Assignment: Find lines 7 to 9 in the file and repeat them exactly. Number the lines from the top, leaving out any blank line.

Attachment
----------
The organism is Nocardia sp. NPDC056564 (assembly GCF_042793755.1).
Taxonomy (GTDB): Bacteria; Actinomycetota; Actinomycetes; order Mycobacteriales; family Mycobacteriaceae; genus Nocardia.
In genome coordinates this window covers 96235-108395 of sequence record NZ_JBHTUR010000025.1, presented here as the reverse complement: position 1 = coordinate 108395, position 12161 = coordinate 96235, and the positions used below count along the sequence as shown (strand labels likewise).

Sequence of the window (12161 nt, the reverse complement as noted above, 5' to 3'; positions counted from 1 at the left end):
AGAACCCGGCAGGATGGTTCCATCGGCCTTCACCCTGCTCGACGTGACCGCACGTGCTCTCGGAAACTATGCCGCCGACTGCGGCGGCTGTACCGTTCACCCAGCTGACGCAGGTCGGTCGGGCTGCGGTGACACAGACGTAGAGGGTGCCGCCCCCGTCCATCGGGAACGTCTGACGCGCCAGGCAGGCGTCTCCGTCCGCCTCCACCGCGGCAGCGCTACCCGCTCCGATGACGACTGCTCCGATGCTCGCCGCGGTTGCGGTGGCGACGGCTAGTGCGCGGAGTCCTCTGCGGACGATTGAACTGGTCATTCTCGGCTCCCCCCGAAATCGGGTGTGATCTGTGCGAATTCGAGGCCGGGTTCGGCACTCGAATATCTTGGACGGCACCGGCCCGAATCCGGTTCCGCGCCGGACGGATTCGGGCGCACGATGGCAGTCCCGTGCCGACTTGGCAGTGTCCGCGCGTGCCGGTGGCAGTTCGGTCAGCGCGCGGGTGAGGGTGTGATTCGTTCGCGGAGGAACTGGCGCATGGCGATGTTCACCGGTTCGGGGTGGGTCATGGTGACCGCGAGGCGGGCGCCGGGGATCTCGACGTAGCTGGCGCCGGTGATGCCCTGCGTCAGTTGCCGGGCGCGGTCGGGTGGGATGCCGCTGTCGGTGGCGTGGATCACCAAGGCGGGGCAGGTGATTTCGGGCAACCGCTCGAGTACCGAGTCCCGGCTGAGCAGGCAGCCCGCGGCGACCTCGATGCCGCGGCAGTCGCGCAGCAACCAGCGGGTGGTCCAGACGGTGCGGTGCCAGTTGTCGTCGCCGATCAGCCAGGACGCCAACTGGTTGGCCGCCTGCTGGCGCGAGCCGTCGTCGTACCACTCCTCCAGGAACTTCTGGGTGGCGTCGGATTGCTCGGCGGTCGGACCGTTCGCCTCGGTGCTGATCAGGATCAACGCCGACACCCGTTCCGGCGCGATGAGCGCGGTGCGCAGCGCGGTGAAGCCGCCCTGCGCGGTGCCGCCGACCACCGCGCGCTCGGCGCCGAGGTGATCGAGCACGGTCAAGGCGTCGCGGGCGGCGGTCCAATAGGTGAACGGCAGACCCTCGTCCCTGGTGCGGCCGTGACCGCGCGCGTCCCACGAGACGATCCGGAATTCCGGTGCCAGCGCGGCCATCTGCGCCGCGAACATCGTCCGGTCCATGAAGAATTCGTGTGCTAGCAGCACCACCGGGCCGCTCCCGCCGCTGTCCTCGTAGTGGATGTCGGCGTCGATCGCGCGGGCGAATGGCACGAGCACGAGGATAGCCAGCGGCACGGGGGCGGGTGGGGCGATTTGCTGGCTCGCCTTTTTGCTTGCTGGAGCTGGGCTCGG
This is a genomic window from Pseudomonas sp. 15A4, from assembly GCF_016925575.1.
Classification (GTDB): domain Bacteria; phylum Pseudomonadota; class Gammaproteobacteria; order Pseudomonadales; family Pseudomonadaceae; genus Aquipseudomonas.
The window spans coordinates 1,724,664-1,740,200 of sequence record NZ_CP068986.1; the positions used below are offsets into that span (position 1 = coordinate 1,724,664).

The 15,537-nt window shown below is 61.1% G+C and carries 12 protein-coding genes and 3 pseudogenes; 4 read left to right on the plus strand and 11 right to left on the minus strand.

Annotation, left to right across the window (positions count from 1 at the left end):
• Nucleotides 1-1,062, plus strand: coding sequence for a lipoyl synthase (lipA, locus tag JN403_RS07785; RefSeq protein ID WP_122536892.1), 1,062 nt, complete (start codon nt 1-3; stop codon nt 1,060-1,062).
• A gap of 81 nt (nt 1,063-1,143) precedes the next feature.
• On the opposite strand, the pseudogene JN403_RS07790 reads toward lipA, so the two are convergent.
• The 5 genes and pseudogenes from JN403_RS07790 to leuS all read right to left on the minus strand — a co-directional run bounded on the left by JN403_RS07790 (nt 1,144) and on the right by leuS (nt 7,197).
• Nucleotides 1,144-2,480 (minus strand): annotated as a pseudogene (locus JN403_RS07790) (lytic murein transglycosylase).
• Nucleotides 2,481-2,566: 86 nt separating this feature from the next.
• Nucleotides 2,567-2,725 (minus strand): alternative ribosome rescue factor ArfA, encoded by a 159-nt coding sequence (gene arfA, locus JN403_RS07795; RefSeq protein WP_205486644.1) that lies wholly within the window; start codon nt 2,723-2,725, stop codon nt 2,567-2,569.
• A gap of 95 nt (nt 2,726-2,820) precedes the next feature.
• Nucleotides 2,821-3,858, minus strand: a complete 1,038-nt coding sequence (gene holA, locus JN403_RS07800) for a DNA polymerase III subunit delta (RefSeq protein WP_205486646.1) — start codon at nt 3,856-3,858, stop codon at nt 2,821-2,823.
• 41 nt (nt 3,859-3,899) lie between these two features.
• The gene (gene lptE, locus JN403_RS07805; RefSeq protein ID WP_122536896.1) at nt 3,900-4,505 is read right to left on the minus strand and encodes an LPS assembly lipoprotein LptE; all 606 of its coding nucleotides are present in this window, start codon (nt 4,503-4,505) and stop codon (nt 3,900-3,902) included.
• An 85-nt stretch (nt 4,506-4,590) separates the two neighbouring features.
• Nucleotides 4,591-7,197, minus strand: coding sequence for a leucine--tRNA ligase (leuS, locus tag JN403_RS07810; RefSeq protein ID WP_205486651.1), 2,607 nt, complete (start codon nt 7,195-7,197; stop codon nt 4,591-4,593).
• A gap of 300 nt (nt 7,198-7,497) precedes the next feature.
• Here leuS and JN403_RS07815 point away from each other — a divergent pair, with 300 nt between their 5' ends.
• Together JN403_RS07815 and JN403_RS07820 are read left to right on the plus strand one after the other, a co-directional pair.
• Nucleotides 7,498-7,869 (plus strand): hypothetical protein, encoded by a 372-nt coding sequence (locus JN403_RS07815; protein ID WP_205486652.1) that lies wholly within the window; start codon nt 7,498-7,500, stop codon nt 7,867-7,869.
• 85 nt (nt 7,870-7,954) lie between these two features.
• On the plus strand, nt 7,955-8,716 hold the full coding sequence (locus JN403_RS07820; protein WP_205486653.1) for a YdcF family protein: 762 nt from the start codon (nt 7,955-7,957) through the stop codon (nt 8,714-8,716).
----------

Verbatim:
Classification (GTDB): domain Bacteria; phylum Pseudomonadota; class Gammaproteobacteria; order Pseudomonadales; family Pseudomonadaceae; genus Aquipseudomonas.
The window spans coordinates 1,724,664-1,740,200 of sequence record NZ_CP068986.1; the positions used below are offsets into that span (position 1 = coordinate 1,724,664).

The 15,537-nt window shown below is 61.1% G+C and carries 12 protein-coding genes and 3 pseudogenes; 4 read left to right on the plus strand and 11 right to left on the minus strand.